I don't really know what else to comment on regarding the interface. The music software is quite similar to that of the iPhone's, but not quite so good. It is pretty, fairly well organised, and quite polished, but just lacking the vigorous detail of the other more music-focussed device. Putting music on is easy, although I tend to use drag 'n drop. Essentially, the phone works as a portable hard drive, into which media (of any sort) can easily be installed. A wide variety of formats are supported.
Beyond this, the interface is good, and once again up to iPhone standards. Menus are simple and attractive, the camera application is intuitive, and all in all there are no problems and many positives. Throughout the software, it is clear how much attention to detail HTC has taken. For instance, when you look at a contact, you can scroll along using a bar at the bottom of the screen to view all of their information, from their address to their latest Facebook status. Like the entire user experience, I can think of one word to describe this; fantastic. Meanwhile, I must comment that the phone is very fast. Having compared it to my Dad's 3gs, there as almost no apparent difference in speed - if anything, the Taiwanese product is faster in most applications.
How bored I have become recently of talking to iPhone owners. Every time I talk to one, about any subject, about anything, I can pretty much promise I will hear the phrase 'Yes, I have an app for that.' It really is a huge credit to Apple that this is the case - and it's all because of their brilliant App store.
Well structured, easy to use, and very attractive, the store really does have an app for everything. Pizza? No problem, there's an app with all the details you need. Games? If you've seen the Apple propaganda, you will know there are many. On my iPod Touch, I even have a 'Sex Jokes App,' which I must admit does have some pretty funny jokes.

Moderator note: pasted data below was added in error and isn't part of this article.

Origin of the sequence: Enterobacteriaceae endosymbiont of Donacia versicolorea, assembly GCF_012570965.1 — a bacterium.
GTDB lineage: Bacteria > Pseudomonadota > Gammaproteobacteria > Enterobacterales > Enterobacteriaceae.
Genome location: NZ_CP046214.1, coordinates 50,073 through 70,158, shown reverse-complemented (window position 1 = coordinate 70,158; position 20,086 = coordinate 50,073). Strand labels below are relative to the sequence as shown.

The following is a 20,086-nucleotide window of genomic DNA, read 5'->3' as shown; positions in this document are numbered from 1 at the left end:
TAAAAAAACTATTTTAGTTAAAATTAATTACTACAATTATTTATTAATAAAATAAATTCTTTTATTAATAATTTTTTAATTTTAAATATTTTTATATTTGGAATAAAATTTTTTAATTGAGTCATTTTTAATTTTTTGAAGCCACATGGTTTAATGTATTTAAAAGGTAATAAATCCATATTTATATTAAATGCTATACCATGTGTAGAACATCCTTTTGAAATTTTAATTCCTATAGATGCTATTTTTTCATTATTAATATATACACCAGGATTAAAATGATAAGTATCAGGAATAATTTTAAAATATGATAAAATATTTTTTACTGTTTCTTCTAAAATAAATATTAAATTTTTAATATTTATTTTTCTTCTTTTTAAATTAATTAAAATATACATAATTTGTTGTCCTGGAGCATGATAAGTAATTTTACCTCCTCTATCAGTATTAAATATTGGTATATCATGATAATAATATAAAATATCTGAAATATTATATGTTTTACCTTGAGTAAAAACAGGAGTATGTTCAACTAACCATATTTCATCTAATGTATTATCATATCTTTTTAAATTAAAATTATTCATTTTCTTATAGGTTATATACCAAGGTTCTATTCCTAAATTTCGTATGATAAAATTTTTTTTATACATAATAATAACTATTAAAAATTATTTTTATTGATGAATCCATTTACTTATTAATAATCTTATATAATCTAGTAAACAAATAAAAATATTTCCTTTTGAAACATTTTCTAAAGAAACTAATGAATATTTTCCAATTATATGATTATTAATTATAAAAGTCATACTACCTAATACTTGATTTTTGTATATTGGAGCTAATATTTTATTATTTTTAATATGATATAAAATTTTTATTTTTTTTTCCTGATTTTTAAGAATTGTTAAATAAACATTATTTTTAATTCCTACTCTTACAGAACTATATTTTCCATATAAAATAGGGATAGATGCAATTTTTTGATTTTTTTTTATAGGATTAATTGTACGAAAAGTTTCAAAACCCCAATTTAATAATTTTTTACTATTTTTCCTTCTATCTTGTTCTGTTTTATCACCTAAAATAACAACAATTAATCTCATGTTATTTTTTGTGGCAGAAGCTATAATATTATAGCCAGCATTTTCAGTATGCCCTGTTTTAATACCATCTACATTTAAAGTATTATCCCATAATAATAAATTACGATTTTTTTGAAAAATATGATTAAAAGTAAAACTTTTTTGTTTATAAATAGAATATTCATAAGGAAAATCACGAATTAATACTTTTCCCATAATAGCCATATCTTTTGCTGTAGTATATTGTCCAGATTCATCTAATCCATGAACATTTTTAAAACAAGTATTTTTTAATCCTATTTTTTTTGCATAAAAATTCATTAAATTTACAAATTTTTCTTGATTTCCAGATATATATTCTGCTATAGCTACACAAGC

Up until now, there has been nothing to rival the App Store. To an extent, there still isn't. Despite HTC and Google's best efforts, the application store of the Hero can't rival Apple. Not only are there not as many applications, but most of them aren't as good. And as navigation is not quite as good as the iPhone equivalent, finding the good ones takes longer. Still, this is nitpicking a little bit. There are many good apps. Pizza? I have an app for that. Games? There are plenty, many of them good. Sex jokes? Probably, I don't know yet. Therefore, in summary, I would say that the application store on the Hero is good, and will fulfil you absolutely fine, most likely giving you and your friends a good laugh in the process. However, remember one thing; almost all of them are free, which for me makes the Apple and Android app stores equal. The App store is nicely structured - not quite as brilliantly as Apple's efforts, but good all the same.
Beyond the app store, the phone has a completely rubbish five megapixel cameral, albeit one better than the iPhone and a video camera. Both are describable as mediocre at best, and are not even slightly impressive by today's standards. The beautiful, high resolution LCD screen will play videos with no problem, while the music player will happily play music while you browse the web, using the simple and fast browser, via WiFi or 3g. The browser is just as good as Apple's; simple to use, fast, and with the same excellent keyboard you use for texting, the Opera browser is truly exemplary. Unlike the iPhone, the programme also has flash support. Don't get too excited, as this is limited, but many flash websites can indeed be used on the Hero that couldn't on the Apple product.